Just as the government is trying to find its feet at times, the opposition Coalition is also in the same boat. The recent claims of ‘Airbus Albo’ made by the opposition along with their friends on ‘Sky after dark’ really haven’t jelled as an attack line when the government’s response, apparently backed up by the leaders of foreign nations, is they are attempting to undo the decade of neglect to this country’s foreign relationships by the Coalition when they were in power.
While Prime Minister Albanese has seen the insides of a number of Airbus and Boeing products since the middle of May, it’s hard to attempt to equate former PM Morrison’s holiday in Hawaii during the 2020 bushfires and Albanese’s diplomacy trips to Europe and the Pacific in 2022 without making a complete fool of yourself. It’s even harder to do so when Federal Opposition Leader Dutton was on holidays in the USA as Nationals Leader David Littleproud tried make the comparison. Dutton’s office claimed he was attending an “Australian American Leadership Dialogue’ event in Washington for a day or two while there for a couple of weeks.
Another attempted line of attack was the government reaction to July’s flooding in New South Wales. The cries from the opposition were that Albanese should drop whatever he was doing and head back to Australia. The attack was somewhat diminished when it was made known that Albanese was in the Ukraine and the responsible minister was organising resources as necessary. Unlike the media reporting during March when devastating floods hit south east Queensland and northern New South Wales even the New South Wales Premier and Liberal Party member Dominic Perrottet had praise for both the newly minted Emergency Services Minister, Murray Watt, and Albanese during July
Appearing at a joint news conference with Anthony Albanese on Wednesday, Perrottet praised the “great co-ordination” between the two levels of government. “To have the ADF, 100 ADF, on the ground very, very quickly was pleasing. And I think that also inspires and instils confidence in our local communities.”
He made it clear (with a nod to diplomacy) that the latest response was much better than the earlier one, and had little truck with critics’ attempts to claim Albanese (in Ukraine at the weekend, without communications) hadn’t been in touch fast enough. “As soon as he could, he picked up the phone to call me.
Arguably, Albanese’s Government hasn’t been perfect so far. The decision to cancel the ‘emergency pandemic’ payment for those without sick leave on June 30 while pandemic cases were actually increasing wasn’t smart. While it was claimed as a previous government decision, which is correct, other previous government decisions have been changed in the couple of months of the current government. Examples include the ratification of a higher level of emission reduction (43% by 2030 rather than the 28% commitment by the former Morrison Coalition Government) as well as the prosecution of Bernard Collaery and Witness X for whistleblowing the appalling decision of the then Coalition Government to install listening devices to ‘overhear’ the Timor Leste government’s discussions during the negotiations over the ownership of shared undersea fossil fuel resources in the 1990’s.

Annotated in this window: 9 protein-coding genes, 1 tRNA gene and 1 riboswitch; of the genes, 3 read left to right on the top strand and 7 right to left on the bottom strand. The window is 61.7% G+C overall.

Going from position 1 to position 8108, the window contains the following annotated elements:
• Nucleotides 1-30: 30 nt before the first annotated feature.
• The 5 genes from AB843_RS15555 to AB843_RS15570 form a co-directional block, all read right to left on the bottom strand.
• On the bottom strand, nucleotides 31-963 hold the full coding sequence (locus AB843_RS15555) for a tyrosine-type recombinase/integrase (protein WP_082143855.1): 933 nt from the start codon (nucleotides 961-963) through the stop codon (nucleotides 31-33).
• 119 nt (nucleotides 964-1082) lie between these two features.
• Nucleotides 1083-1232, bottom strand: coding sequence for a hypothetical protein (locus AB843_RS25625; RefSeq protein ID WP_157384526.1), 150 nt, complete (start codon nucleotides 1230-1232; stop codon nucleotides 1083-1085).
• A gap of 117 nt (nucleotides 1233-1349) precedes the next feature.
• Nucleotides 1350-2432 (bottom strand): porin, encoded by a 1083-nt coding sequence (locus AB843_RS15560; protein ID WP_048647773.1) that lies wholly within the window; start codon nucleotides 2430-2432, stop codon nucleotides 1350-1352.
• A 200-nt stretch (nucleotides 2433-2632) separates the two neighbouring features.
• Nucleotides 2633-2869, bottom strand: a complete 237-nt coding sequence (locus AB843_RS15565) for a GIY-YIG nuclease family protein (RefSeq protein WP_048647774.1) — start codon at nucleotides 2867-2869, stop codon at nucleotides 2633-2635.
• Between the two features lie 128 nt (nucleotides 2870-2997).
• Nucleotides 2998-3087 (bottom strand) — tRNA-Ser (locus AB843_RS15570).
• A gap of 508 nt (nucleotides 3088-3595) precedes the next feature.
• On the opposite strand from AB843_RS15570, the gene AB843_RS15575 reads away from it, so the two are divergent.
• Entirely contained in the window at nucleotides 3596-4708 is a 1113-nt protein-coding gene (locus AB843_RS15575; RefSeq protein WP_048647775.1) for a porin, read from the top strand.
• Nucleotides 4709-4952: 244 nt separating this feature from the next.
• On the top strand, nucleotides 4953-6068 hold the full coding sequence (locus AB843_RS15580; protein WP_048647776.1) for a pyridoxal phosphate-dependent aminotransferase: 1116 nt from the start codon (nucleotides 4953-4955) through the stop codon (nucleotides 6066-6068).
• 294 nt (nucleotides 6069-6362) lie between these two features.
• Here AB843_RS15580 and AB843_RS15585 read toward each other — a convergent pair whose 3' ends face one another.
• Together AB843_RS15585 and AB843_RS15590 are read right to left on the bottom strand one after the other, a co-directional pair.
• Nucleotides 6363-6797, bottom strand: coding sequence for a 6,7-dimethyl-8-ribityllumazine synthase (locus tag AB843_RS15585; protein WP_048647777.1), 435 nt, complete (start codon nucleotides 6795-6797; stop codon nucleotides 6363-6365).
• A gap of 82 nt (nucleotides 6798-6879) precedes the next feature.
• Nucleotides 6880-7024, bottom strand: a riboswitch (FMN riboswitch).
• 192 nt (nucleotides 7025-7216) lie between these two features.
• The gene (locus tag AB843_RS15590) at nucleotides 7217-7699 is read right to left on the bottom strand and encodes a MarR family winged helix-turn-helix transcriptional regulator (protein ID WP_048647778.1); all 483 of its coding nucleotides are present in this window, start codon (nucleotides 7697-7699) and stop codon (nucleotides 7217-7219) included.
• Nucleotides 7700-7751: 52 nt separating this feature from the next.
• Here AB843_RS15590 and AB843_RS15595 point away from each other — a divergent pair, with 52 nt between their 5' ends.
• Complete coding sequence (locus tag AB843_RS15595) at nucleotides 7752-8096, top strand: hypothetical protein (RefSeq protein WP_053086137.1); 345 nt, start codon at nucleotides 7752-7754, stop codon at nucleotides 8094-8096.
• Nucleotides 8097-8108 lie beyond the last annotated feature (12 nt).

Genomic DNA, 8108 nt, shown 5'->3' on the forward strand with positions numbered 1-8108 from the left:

However bringing forward the ‘emergency’ National Cabinet meeting originally scheduled for Monday 18 July to Saturday 16 July, then announcing the payment would continue until at least September showed they realised they stuffed it up and fixed it as soon as possible. Acting Opposition Leader Sussan Ley’s comment after the announcement,
“The fact is it took universal criticism for the Prime Minister to act, days too late and he owes an apology to every single Australian who has recently tested positive for COVID-19, needed his government’s support and didn’t get it… “
… was even less intelligent that the cancellation of the payment in the first place. The Coalition was in government when it was determined the payment would not be made after 30 June. There is no evidence the Morrison Government would have reinstated the payment if they won the election despite the “universal criticism” that would have obviously occurred?
There are plenty of opportunities for the Coalition Opposition to make a valuable contribution to the political discussion in Australia. To make that contribution they have to think it through. We probably can have a good guess at what the Coalition would have done if still in government, we don’t need them to tell us how they would have failed us yet again.
Opposition is more than criticising the government of the day, it is developing, discussing and promoting alternative policies and pointing out the errors in government policy. The country also needs someone to show when the transparency, ethics and morals of the government of the day are less than ideal. Over the next three years, the Albanese Government will make avoidable and inadvertent errors. You can argue that the cancellation and reintroduction of the pandemic assistance for those with no sick leave is the first. Government should be held to account when they stuff it up, however the Coalition referencing their own lack of insight, compassion or failed policy in the past is not the way to do this.
While the Coalition probably aren’t wishing for a long period on the Opposition Benches in Parliament House, their behaviour so far suggests a different outcome. If your criticism of the government reminds the public why they voted against you in the first place, you’re on a hiding to nothing. While some are offering valuable input and suggestions, including state governments, minor party and independent MPs and sections of the media, the Coalition is fast fading into irrelevance brought about by its own behaviour. We all deserve better.
This article was originally published on The Political Sword
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